The benefits of disappearing jobs

The U.S. labour pool will fall dramatically by 2015 as baby boomers retire, says Diana Farrell of McKinsey Global Institute. However, the generations of workers who follow them will have better jobs. One reason is outsourcing.

Jobs are being "offshored" to the United States, even as American jobs are outsourced overseas. For example:

  • IBM is sending 3,000 jobs overseas to India – but the cost savings will help it create 4,500 U.S. jobs this year.

  • South Carolina's huge BMW plant represents the "offshoring" of German jobs because that country's labour laws, among other things, give America a comparative advantage.

  • Similarly, Mercedes are made in Alabama, Hondas in Ohio, Toyotas in California.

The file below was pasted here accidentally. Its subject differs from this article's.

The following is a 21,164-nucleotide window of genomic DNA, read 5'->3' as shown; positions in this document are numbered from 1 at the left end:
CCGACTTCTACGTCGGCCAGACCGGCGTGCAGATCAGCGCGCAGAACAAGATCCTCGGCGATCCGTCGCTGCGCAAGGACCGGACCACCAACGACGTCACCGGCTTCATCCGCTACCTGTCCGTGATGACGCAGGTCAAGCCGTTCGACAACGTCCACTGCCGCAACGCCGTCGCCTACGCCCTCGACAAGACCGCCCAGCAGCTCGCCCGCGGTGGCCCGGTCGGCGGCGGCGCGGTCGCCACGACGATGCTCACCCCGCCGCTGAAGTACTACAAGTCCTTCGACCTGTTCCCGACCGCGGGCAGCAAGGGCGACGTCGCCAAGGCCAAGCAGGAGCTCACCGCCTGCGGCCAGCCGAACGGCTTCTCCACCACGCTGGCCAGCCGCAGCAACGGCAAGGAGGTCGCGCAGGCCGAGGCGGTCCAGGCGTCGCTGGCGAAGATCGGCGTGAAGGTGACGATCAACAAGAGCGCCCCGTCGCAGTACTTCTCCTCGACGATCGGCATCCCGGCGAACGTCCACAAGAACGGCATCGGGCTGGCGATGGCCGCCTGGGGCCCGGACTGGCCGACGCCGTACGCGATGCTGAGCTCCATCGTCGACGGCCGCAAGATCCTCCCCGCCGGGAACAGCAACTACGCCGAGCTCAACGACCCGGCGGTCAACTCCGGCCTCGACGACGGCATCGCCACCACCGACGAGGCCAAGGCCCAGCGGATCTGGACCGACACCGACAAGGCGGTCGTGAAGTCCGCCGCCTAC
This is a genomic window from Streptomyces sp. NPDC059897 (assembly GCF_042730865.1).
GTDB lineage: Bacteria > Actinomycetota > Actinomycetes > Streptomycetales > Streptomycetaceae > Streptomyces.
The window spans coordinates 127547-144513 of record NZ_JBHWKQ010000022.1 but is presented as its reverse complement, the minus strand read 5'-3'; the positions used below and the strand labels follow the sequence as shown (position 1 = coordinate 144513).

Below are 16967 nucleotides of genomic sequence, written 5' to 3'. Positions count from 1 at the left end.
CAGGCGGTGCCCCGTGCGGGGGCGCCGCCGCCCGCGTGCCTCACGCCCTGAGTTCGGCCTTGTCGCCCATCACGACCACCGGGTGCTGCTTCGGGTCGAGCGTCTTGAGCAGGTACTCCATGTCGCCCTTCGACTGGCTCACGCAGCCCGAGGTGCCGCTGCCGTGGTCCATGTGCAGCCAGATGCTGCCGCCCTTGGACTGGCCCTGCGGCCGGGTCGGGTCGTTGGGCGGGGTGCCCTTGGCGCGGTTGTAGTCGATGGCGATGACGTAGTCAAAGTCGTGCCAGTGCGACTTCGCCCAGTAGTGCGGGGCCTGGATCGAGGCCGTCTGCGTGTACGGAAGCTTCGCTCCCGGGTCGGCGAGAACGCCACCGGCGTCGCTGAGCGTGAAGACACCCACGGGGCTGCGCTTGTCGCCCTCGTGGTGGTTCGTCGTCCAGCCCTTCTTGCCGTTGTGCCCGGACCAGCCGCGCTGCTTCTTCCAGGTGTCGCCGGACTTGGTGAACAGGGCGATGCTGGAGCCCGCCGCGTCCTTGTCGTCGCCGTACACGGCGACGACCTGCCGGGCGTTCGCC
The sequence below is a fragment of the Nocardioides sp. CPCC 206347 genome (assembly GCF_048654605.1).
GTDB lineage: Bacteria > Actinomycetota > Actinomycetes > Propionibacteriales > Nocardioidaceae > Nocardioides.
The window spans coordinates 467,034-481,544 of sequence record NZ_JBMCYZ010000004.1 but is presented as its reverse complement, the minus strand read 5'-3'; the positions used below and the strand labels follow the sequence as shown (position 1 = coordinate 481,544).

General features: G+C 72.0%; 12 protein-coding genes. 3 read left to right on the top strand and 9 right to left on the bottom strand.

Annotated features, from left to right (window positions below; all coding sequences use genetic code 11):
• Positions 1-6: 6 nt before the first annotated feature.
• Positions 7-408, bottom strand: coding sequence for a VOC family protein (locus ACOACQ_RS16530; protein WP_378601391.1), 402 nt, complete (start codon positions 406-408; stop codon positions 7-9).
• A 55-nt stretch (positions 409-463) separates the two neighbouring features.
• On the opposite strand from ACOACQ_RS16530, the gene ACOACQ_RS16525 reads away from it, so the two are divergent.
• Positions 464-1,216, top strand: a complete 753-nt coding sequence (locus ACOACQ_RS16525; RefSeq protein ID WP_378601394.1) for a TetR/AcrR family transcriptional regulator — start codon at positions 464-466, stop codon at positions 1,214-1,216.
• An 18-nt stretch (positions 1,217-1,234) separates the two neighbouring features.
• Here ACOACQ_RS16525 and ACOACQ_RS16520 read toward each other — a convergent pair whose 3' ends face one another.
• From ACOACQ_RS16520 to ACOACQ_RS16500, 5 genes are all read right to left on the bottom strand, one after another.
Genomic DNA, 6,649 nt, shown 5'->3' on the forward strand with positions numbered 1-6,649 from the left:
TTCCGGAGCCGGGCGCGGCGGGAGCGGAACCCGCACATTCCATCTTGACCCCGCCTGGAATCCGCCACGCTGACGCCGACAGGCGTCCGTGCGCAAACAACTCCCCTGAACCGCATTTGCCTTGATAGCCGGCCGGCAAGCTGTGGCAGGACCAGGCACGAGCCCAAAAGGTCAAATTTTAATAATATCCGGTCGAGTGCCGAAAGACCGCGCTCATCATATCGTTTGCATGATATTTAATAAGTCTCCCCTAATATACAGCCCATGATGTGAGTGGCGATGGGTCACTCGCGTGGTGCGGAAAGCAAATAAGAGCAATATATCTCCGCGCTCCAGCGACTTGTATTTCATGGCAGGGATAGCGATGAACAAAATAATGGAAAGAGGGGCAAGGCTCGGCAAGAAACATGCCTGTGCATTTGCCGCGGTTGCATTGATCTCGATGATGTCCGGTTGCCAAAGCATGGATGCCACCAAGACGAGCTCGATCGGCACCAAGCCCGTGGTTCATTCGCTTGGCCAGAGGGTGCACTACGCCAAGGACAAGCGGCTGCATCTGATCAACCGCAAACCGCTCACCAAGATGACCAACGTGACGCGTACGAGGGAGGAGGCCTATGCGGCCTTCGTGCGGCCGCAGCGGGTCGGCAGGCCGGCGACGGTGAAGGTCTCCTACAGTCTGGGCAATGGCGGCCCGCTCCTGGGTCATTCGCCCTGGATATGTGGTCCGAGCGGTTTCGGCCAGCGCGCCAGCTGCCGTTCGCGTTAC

Many American jobs have disappeared over the past century, and continue to do so:

  • During the 20th century, hundreds of thousands of miners lost inherently unsafe jobs to mechanisation – but John L. Lewis, leader of the United Mine Workers of America, once said that he hoped to see the day when no man would make his living by going underground.

  • In 1999 alone, 33 million U.S. jobs were wiped out – by a dynamic economy that created 35.7 million jobs.

    Each job American companies outsource to India translates into annual savings of $20,000 to $30,000, say experts, and those savings help create better jobs in the United States.

    Source: George Will, Sometimes Jobs Ought to Disappear, Fort Worth Star-Telegram, February 20, 2004; Marilyn Alva, U.S. Firms' Outsourcing to India Reaps Big Savings, Political Heat, Investor's Business Daily, February 20, 2004.

    For Will text

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    FMF Policy Bulletin\24 February 2004
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